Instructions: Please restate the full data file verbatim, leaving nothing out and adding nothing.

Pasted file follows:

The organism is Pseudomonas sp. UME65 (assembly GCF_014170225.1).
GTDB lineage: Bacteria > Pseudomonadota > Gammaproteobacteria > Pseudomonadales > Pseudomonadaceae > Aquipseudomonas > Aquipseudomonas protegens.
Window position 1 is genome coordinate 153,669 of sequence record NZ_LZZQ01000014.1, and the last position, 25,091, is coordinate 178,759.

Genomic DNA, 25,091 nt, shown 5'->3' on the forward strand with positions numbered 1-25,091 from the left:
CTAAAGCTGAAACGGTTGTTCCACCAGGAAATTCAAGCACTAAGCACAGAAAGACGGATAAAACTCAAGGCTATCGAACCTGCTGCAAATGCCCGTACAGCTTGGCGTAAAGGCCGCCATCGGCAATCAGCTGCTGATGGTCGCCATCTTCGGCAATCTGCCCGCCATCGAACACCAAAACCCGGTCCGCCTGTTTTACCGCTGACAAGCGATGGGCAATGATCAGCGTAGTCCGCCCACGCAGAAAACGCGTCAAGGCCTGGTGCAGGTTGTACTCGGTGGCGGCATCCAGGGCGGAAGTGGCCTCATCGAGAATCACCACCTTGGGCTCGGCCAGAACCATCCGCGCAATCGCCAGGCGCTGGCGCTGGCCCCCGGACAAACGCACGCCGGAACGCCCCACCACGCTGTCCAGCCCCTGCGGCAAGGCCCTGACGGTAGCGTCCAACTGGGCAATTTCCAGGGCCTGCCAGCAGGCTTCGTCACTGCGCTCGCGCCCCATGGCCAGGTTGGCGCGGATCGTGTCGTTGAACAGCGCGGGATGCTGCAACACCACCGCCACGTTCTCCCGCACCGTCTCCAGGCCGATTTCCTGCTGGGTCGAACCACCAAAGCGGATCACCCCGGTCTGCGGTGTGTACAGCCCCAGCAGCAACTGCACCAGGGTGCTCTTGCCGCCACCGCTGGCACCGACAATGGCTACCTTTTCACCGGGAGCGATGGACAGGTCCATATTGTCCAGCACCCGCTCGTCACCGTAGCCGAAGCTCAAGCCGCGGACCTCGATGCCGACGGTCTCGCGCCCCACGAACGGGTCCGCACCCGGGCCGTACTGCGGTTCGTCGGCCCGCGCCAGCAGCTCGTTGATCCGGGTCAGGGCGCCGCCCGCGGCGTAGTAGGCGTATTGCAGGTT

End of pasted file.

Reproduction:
The organism is Pseudomonas sp. UME65 (assembly GCF_014170225.1).
GTDB lineage: Bacteria > Pseudomonadota > Gammaproteobacteria > Pseudomonadales > Pseudomonadaceae > Aquipseudomonas > Aquipseudomonas protegens.
Window position 1 is genome coordinate 153,669 of sequence record NZ_LZZQ01000014.1, and the last position, 25,091, is coordinate 178,759.

Genomic DNA, 25,091 nt, shown 5'->3' on the forward strand with positions numbered 1-25,091 from the left:
CTAAAGCTGAAACGGTTGTTCCACCAGGAAATTCAAGCACTAAGCACAGAAAGACGGATAAAACTCAAGGCTATCGAACCTGCTGCAAATGCCCGTACAGCTTGGCGTAAAGGCCGCCATCGGCAATCAGCTGCTGATGGTCGCCATCTTCGGCAATCTGCCCGCCATCGAACACCAAAACCCGGTCCGCCTGTTTTACCGCTGACAAGCGATGGGCAATGATCAGCGTAGTCCGCCCACGCAGAAAACGCGTCAAGGCCTGGTGCAGGTTGTACTCGGTGGCGGCATCCAGGGCGGAAGTGGCCTCATCGAGAATCACCACCTTGGGCTCGGCCAGAACCATCCGCGCAATCGCCAGGCGCTGGCGCTGGCCCCCGGACAAACGCACGCCGGAACGCCCCACCACGCTGTCCAGCCCCTGCGGCAAGGCCCTGACGGTAGCGTCCAACTGGGCAATTTCCAGGGCCTGCCAGCAGGCTTCGTCACTGCGCTCGCGCCCCATGGCCAGGTTGGCGCGGATCGTGTCGTTGAACAGCGCGGGATGCTGCAACACCACCGCCACGTTCTCCCGCACCGTCTCCAGGCCGATTTCCTGCTGGGTCGAACCACCAAAGCGGATCACCCCGGTCTGCGGTGTGTACAGCCCCAGCAGCAACTGCACCAGGGTGCTCTTGCCGCCACCGCTGGCACCGACAATGGCTACCTTTTCACCGGGAGCGATGGACAGGTCCATATTGTCCAGCACCCGCTCGTCACCGTAGCCGAAGCTCAAGCCGCGGACCTCGATGCCGACGGTCTCGCGCCCCACGAACGGGTCCGCACCCGGGCCGTACTGCGGTTCGTCGGCCCGCGCCAGCAGCTCGTTGATCCGGGTCAGGGCGCCGCCCGCGGCGTAGTAGGCGTATTGCAGGTT